ADA Takes Aim at Opioid Crisis

With growing cries from as high up as the White House for America to tackle the growing opioid addiction crisis, the American Dental Association announced it will now take a hardline approach to dentists prescribing the drugs. ADA President Dr. Joseph Crowley has asked that all 161,000 member-dentists "eliminate opioids ... if at all possible." While the move is a noble attempt to help reduce addiction and cull the sale of opioids from the secondary market, many are left wondering what it could mean for the comfort of patients undergoing painful procedures like pulled teeth, dental implants and root canals.

Dr. Gary Lederman is a dentist with a thriving practice in Bellmore, New York. He routinely performs procedures on patients, including tooth removal, oral surgery and even neuromuscular dentistry. Lederman believes the ADA’s call is a smart move given the current climate, but that dentists should always use their best judgment and evaluate each patient on a case-by-case basis.

"The ADA isn’t saying stop prescribing these medications altogether," Lederman says. "But there is definitely some over-prescribing going on, and it certainly makes sense to reign it in a bit."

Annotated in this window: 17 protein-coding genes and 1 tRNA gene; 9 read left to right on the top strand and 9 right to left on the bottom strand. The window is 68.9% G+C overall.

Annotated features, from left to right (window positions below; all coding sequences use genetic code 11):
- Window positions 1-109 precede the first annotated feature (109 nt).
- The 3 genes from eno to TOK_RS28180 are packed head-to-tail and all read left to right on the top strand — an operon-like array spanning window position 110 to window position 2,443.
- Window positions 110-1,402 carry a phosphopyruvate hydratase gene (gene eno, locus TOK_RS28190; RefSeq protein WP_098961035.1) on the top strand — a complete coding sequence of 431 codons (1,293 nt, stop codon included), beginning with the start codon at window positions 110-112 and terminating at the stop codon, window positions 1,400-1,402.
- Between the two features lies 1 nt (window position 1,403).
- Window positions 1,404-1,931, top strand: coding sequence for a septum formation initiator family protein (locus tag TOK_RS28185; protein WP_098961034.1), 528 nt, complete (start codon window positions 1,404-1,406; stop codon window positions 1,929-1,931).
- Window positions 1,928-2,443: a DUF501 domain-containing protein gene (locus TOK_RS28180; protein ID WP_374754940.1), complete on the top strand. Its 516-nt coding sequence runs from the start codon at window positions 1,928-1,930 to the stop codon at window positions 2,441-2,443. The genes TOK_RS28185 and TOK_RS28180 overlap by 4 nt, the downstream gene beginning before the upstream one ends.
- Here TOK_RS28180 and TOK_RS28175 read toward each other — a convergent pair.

Lederman believes it's rare that dentists would prescribe painkillers like Percocet and Vicodin, especially since studies have shown that over-the-counter, non-opioid painkillers are just as effective at controlling pain - and the available data backs him up, with just a slim 7 percent of opioid prescriptions originating from the dental field.

"For most procedures, you really don't need a pill that strong," Lederman says. "Especially with so many advances in technology, many of today’s procedures are virtually painless, or at least a lot less painful than they used to be."

Procedures such as laser gum repair, root canals and even some dental implant procedures can be performed relatively quickly and with minimal pain.

Lederman says he already prescribes opioids very sparingly but appreciates that the ADA is taking a stand against them.

"It sets a good example for other fields of medicine, and it certainly is good to know that the ADA is keeping a close eye on what’s being prescribed, even though overall I think the dental field is already doing a great job keeping these prescriptions to a minimum," he says. "The dental industry has a stellar reputation, and we don’t want patients to think we are fueling this crisis any more than we want them to think these types of pills are necessary in most procedures, when the fact is that most are not."

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